green light to play in the Sugar Bowl but would have to sit out the first six
games of the 2011-2012 season. This decision involved millions of dollars. The Sugar
Bowl stood to lose millions by changing teams at the last-minute and the Ohio
State fans, who had already booked reservations for the game, would lose tons
of money.

Ohio State won that game but now may have to forfeit the whole season. This story wouldn’t be as tragic if Jim Tressel hadn’t portrayed himself as Mr. Do-Right. This tale
isn’t over and we may never know the full details. Was it an innocent mistake,
a tragedy of errors, an out-right lie, or a sacrifice to protect others? Did Coach
Tressel fall on his own sword to protect his players or someone in the
administration?

Who or what is to blame for this debacle? Is it the poverty or greed on the part of a few
players? Is it too much worship at the feet of the Great God of Greenbacks? Is
it the immaturity and inability to make good decisions on the part of the
players? Is it poor leadership at the top? Is it the culture of big time
college sports? Is it the trend of entitlement of today’s young people?

Although Coach Tressel made poor decisions, he did not create the problem. That began with a handful of players at a place they shouldn’t be, doing things they shouldn’t
do. Tressel is their coach, not their babysitter.

I heard twice today on sport talk radio and TV about entitlement and posses (as in a sheriff’s posse or a group of people with a common purpose.). High profile players are coming into colleges and universities accustomed to privileges and expecting more of the same. They expect to be put on a pedestal and catered to. The idea of a posse is new to me but Colin Cowherd said today on his radio show, The Herd, that this is a part of sports. These players come with their own group of hangers-on who do everything for them from carry their helmets to whatever.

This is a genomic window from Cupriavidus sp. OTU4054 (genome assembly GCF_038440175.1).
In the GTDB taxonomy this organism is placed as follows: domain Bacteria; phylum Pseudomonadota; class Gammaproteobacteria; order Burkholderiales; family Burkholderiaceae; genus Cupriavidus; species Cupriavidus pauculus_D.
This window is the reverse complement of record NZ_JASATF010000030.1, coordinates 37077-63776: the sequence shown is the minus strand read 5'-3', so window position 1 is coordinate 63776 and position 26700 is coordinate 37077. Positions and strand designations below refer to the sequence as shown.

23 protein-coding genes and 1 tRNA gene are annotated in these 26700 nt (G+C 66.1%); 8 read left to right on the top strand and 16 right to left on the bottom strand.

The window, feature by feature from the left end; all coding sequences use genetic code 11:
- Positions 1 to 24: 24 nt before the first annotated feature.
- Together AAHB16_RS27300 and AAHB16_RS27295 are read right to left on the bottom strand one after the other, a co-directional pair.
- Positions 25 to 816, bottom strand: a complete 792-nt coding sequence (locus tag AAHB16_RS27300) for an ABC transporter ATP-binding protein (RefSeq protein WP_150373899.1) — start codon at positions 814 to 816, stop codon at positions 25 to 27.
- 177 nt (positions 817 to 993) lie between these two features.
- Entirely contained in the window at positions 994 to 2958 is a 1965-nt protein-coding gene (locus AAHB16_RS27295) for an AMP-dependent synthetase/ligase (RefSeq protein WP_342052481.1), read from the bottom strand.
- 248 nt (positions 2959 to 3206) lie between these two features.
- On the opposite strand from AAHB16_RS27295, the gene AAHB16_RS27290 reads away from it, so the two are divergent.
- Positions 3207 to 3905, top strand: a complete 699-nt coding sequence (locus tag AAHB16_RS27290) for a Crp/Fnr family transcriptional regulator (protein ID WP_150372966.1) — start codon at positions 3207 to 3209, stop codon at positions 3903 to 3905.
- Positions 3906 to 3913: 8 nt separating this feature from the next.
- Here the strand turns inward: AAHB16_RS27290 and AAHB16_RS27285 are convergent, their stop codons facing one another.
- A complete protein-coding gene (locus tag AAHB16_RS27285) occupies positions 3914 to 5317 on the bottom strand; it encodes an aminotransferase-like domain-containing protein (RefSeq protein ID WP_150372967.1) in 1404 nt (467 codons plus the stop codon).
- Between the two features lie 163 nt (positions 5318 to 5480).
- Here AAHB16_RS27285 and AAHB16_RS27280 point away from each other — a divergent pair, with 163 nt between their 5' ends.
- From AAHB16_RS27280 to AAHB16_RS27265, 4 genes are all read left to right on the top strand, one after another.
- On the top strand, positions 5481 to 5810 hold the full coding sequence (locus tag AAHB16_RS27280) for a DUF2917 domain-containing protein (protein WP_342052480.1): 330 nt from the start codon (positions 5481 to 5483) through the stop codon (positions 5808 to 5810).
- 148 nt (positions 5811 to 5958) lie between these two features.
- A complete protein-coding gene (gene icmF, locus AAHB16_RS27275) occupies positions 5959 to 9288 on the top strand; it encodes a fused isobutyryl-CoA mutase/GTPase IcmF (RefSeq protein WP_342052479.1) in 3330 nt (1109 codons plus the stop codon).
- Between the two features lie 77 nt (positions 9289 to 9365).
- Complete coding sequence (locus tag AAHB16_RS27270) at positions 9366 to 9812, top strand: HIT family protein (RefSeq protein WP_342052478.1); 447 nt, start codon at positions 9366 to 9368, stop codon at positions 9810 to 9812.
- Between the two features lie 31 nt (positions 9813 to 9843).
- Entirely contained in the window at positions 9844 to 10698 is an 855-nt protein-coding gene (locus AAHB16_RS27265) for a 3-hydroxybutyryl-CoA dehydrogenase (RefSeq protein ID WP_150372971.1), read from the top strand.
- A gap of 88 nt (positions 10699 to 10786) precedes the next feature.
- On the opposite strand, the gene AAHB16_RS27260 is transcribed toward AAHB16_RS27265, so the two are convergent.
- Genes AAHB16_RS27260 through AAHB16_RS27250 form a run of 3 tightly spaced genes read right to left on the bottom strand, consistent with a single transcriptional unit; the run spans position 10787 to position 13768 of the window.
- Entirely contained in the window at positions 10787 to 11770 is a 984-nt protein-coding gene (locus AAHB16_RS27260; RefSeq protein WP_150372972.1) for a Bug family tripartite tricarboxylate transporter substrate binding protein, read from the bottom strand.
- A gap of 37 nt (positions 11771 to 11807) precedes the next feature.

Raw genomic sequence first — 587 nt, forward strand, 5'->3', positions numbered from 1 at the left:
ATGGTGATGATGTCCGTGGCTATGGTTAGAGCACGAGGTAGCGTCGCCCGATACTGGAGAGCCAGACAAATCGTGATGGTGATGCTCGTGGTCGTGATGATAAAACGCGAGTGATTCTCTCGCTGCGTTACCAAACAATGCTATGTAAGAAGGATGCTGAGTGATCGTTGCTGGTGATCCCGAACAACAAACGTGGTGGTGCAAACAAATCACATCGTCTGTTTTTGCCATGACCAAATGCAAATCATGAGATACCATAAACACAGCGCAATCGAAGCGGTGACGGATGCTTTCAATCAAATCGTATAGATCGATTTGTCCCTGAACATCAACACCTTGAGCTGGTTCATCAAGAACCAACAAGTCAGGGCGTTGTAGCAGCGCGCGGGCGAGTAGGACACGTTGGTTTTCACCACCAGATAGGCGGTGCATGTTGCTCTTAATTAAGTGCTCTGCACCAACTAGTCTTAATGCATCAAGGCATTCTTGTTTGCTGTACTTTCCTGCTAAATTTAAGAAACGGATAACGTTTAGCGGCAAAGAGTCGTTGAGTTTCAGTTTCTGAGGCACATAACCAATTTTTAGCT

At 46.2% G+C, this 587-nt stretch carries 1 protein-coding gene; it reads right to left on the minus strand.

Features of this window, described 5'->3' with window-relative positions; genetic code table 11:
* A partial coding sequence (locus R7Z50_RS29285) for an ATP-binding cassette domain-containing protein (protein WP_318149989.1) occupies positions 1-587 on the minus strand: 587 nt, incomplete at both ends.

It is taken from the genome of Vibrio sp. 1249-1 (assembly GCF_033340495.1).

Many are questioning Terrell Pryor and his fancy sports cars and life style. They say
once he arrived on campus everything changed. Pryor received special favors and
privileges, according to those in the know. He is also under NCAA investigation
according to today’s Columbus Dispatch.

All of these incidentals aside, the very root of the problem is money. College football is
no longer just a couple of rival hometown college teams gathering on a Saturday
to play for a bell or a wooden turtle. It has grown to a billion dollar sport. Let